Ectopic Pregnancy

August 14 20:05 2019 Print This Article

An ectopic pregnancy is a condition in which a fertilized egg settles and grows in any location other than the inner lining of the uterus. About 1% of pregnancies are in an ectopic location with implantation not occurring inside of the womb, and of these 98% occur in the Fallopian tubes. An ectopic pregnancy occurs in about one in 50 pregnancies.

Ectopic pregnancy refers to a pregnancy that develops outside of the uterus, most commonly in one of the fallopian tubes that leads from each ovary. In almost all cases, the embryo dies. The developing placenta can’t access a rich blood supply and the fallopian tube is not large enough to accommodate the growing embryo. In one out of five cases, the tube ruptures causing internal bleeding and shock. This is a medical emergency requiring immediate surgery and blood transfusion. The major health risk of ectopic pregnancy is rupture leading to internal bleeding.

Before the 19th century, the mortality rate (the death rate) from ectopic pregnancies exceeded 50%. By the end of the 19th century, the mortality rate dropped to five percent because of surgical intervention. With current advances in early detection, the mortality rate has improved to less than five in 10,000. The survival rate from ectopic pregnancies is improving even though the incidence of ectopic pregnancies is also increasing. The major reason for a poor outcome is failure to seek early medical attention. Ectopic pregnancy remains the leading cause of pregnancy related death in the first trimester of pregnancy.

The word ectopic means ‘in the wrong place’. An ectopic pregnancy is a pregnancy where the fetus is not growing in the usual location (the uterine cavity or the womb). Ectopic pregnancies can occur in a number of unusual locations, each with different characteristic growth patterns. Almost all ectopic pregnancies occur in fallopian tubes (tubes from uterus), so this is also known as “Tubal Pregnancy”. More than 95 percent of ectopic pregnancies occur in a fallopian tube the tubes that carry the egg from the ovaries to the uterus. These are known as tubal pregnancies.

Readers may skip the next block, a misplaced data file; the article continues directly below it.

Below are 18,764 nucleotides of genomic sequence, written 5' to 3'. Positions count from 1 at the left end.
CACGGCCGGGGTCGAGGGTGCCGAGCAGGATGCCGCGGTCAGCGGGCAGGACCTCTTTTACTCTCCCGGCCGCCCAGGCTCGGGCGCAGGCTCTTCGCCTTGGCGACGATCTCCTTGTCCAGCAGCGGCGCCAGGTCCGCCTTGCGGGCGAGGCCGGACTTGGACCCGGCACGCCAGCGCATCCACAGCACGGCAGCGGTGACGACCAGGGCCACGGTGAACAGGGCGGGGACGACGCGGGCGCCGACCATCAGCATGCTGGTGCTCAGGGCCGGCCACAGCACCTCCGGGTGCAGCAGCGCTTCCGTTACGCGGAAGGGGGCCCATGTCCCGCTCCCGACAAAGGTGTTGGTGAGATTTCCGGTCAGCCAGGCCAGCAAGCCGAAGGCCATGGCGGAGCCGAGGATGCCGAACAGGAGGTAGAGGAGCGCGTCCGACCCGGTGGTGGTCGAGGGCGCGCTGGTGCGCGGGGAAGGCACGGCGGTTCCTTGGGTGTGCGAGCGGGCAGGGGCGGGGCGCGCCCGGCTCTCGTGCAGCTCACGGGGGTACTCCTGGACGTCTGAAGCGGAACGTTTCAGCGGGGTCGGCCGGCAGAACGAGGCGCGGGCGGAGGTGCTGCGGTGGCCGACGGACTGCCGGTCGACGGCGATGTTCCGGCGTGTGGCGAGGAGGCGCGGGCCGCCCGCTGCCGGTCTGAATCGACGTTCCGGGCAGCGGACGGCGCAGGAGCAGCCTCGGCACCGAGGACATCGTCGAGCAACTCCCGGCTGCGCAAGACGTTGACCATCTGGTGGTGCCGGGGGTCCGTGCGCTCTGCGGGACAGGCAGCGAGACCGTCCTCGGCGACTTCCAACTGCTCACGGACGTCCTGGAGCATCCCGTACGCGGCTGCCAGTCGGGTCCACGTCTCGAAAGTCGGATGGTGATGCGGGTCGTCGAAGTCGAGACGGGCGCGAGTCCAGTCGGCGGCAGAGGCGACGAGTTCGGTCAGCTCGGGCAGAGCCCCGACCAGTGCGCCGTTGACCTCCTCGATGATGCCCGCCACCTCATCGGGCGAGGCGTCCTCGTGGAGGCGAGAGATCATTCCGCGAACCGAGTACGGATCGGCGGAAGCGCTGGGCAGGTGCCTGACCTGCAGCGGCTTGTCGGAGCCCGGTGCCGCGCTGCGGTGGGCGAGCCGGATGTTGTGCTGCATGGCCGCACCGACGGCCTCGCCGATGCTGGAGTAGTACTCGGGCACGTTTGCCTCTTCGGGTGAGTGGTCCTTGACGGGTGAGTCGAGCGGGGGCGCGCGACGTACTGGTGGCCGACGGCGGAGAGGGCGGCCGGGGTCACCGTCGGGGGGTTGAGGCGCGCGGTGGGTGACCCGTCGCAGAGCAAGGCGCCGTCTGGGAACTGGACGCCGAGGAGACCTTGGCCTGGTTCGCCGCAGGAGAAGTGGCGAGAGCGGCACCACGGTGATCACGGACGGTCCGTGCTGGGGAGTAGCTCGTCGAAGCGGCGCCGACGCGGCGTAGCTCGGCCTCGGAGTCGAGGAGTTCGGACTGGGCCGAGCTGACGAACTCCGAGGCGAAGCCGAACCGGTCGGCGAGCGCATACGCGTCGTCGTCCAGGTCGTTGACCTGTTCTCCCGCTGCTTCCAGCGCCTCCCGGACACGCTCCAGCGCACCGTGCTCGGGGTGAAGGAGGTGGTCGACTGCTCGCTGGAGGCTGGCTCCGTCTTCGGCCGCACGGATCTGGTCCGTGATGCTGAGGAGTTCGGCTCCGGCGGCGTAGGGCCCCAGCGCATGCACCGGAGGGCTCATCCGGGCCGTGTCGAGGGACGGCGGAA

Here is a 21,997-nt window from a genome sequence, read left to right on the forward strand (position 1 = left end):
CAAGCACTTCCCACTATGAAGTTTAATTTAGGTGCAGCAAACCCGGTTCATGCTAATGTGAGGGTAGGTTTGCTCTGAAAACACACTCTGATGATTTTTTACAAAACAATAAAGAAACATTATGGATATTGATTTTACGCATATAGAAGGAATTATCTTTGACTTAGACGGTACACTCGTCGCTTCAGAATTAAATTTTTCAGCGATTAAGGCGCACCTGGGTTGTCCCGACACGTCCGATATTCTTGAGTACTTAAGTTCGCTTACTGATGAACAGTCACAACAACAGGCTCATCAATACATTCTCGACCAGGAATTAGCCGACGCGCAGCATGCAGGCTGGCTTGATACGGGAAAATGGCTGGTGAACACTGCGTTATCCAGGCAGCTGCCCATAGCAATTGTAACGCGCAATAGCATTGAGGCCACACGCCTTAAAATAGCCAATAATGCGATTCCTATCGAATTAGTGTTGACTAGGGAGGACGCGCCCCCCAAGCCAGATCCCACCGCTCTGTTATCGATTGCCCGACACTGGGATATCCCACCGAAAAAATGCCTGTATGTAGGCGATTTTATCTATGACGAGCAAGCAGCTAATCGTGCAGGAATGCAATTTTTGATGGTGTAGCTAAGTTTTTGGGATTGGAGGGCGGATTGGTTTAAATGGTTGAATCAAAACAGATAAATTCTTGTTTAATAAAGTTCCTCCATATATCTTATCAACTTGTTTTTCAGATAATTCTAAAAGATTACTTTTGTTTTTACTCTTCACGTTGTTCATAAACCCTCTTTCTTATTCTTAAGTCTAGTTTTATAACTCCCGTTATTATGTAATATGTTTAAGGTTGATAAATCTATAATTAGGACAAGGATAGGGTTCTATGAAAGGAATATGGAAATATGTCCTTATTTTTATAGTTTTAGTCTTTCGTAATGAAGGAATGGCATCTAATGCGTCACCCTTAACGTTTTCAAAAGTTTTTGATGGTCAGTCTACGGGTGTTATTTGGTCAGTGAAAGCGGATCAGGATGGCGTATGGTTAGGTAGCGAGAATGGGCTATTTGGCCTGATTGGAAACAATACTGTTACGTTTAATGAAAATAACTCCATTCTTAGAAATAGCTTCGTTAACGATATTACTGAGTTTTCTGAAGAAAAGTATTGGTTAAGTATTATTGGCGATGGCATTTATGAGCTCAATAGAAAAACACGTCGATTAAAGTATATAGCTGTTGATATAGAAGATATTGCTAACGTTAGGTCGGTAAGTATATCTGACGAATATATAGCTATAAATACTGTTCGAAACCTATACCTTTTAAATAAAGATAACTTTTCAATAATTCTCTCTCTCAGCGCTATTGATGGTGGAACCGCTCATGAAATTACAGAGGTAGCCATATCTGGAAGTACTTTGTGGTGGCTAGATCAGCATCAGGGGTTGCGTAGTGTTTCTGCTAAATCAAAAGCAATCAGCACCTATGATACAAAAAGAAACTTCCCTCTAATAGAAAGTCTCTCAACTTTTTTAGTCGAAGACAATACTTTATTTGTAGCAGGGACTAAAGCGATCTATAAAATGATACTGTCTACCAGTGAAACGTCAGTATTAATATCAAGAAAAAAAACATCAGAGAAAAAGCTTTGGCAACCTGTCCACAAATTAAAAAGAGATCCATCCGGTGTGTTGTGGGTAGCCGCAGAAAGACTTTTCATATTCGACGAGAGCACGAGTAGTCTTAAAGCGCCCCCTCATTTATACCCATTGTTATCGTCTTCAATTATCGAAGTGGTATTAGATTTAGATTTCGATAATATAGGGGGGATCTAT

Ectopic pregnancies are possible in the abdomen, ovary or neck of the uterus as well. An ectopic pregnancy can’t proceed normally. The developing embryo can’t survive, and the growing placental tissue may destroy important maternal structures. Without treatment, life-threatening blood loss is possible.

Causes of Ectopic Pregnancy

Ectopic pregnancy is common in women age 20 to 29, but the cause is not always known. However, previous damage to one of the two fallopian tubes may obstruct the passage of the fertilized egg along the tube to the uterus. The egg then implants in the wall of the tube instead of in the uterus. This prior damage may have been caused by an unsuccessful or a reversed sterilization procedure or a fallopian tube infection. Ectopic pregnancies are more common in women using an intrauterine contraceptive device, partly because these devices increase the risk of a pelvic infection in women who exposed to transmitted diseases.

  • The causes of ectopic pregnancy are unknown.
  • Previous surgery in the pelvic area or on the tubes can cause adhesions.
  • Pelvic inflammatory Disease.
  • An infection or inflammation of the fallopian tube can cause it to become partially or entirely blocked.
  • An abnormality in the tube’s shape can be caused by abnormal growths or a birth defect.
  • Infertility problems.
  • Use of medicines to stimulate ovulation.

Signs and Symptoms of Ectopic Pregnancy

The signs of an ectopic pregnancy are like those of a threatened abortion. Bleeding from the uterus is often followed by cramping and bleeding from the tube. In a tubal pregnancy, spotting and cramping pain usually begin shortly after the first missed menstrual period. Gradual bleeding from the tube causes pain and pressure inside the pelvis. If rapid bleeding occurs because the tube has ruptured, the patient may experience a loss of blood pressure and shock.

  • Sweating.
  • Abdominal Pain.
  • Feeling of dizziness.
  • Weakness.
  • Low blood pressure when bleeding is severe.

Treatment for Ectopic Pregnancy

If an ectopic pregnancy is present, quick medical attention can often save the Fallopian tube and fertility. Treatment is almost always surgical. Usually, the ruptured tube containing the ectopic pregnancy is removed. Early diagnosis of ectopic pregnancy may allow efficacious nonsurgical treatment. Treatment with folinic acid antagonist methotrexate is effective in selected cases of ectopic pregnancy and is associated with minimal side effects. For more advanced gestations, intratubal injection (under laparoscopic and ultrasonic guidance) of methotrexate, potassium chloride or prostaglandin F has also been used.

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